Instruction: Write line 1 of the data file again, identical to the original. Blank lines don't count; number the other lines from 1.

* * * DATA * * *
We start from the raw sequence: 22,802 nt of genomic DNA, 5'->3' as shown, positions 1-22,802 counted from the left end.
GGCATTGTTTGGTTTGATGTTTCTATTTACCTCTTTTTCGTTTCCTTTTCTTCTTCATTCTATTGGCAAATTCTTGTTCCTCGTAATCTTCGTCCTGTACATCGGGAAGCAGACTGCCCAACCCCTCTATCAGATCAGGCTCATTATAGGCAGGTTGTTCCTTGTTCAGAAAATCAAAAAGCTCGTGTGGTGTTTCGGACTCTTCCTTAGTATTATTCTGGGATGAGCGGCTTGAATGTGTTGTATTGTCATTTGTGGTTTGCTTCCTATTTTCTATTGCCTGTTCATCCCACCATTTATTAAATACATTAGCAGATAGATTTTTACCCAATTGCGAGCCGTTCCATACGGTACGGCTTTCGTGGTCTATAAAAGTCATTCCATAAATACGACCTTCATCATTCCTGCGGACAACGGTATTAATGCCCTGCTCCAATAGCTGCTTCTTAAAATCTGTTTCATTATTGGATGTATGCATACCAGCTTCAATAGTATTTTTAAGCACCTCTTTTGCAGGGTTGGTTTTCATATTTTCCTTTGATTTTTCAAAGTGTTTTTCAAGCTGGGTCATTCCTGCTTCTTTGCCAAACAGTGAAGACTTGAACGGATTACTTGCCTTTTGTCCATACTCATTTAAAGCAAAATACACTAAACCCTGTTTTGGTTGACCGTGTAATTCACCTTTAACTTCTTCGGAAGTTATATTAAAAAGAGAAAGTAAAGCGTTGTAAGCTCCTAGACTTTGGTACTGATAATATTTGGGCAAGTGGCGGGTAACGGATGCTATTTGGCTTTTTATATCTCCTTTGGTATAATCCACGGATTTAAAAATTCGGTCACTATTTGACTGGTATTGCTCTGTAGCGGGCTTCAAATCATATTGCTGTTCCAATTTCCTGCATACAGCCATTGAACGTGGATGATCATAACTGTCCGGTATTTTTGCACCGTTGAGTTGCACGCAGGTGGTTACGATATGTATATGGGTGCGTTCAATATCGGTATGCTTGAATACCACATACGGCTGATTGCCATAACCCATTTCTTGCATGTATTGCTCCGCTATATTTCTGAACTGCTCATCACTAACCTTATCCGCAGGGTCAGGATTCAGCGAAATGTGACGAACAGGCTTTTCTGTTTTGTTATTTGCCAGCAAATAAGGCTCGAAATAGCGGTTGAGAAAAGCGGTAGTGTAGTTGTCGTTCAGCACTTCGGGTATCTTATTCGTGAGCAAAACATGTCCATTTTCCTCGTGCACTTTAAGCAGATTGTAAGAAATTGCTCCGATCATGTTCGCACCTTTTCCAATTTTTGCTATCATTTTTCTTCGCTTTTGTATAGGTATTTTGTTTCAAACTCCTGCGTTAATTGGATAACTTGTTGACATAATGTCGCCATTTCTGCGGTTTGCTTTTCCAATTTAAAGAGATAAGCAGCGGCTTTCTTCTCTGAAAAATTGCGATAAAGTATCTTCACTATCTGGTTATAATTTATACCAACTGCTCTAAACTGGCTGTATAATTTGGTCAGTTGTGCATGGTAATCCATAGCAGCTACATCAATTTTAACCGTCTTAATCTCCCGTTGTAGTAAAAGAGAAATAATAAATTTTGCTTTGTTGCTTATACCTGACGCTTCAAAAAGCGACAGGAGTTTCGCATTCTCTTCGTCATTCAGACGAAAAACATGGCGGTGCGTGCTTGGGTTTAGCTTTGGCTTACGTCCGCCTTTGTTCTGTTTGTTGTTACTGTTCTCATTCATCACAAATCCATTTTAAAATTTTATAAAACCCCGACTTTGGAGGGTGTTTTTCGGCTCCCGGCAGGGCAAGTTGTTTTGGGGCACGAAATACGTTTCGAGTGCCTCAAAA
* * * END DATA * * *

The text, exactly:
We start from the raw sequence: 22,802 nt of genomic DNA, 5'->3' as shown, positions 1-22,802 counted from the left end.